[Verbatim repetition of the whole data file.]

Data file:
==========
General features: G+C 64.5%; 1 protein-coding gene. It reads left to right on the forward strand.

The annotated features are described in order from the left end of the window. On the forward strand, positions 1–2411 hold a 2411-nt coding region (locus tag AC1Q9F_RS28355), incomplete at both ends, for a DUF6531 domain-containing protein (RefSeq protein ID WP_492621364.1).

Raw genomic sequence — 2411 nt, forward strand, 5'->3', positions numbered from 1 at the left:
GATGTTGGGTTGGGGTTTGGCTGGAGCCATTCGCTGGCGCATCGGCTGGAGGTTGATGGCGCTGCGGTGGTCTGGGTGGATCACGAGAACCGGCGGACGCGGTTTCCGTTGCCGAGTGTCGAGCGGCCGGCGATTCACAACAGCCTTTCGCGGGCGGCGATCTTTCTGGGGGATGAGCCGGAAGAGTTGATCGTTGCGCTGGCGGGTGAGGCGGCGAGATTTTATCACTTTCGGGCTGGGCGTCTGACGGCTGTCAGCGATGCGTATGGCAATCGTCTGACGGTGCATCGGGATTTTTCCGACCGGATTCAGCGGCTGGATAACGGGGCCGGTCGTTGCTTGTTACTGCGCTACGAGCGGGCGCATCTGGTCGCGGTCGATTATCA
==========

General features: G+C 64.5%; 1 protein-coding gene. It reads left to right on the forward strand.

The annotated features are described in order from the left end of the window. On the forward strand, positions 1–2411 hold a 2411-nt coding region (locus tag AC1Q9F_RS28355), incomplete at both ends, for a DUF6531 domain-containing protein (RefSeq protein ID WP_492621364.1).

Raw genomic sequence — 2411 nt, forward strand, 5'->3', positions numbered from 1 at the left:
GATGTTGGGTTGGGGTTTGGCTGGAGCCATTCGCTGGCGCATCGGCTGGAGGTTGATGGCGCTGCGGTGGTCTGGGTGGATCACGAGAACCGGCGGACGCGGTTTCCGTTGCCGAGTGTCGAGCGGCCGGCGATTCACAACAGCCTTTCGCGGGCGGCGATCTTTCTGGGGGATGAGCCGGAAGAGTTGATCGTTGCGCTGGCGGGTGAGGCGGCGAGATTTTATCACTTTCGGGCTGGGCGTCTGACGGCTGTCAGCGATGCGTATGGCAATCGTCTGACGGTGCATCGGGATTTTTCCGACCGGATTCAGCGGCTGGATAACGGGGCCGGTCGTTGCTTGTTACTGCGCTACGAGCGGGCGCATCTGGTCGCGGTCGATTATCA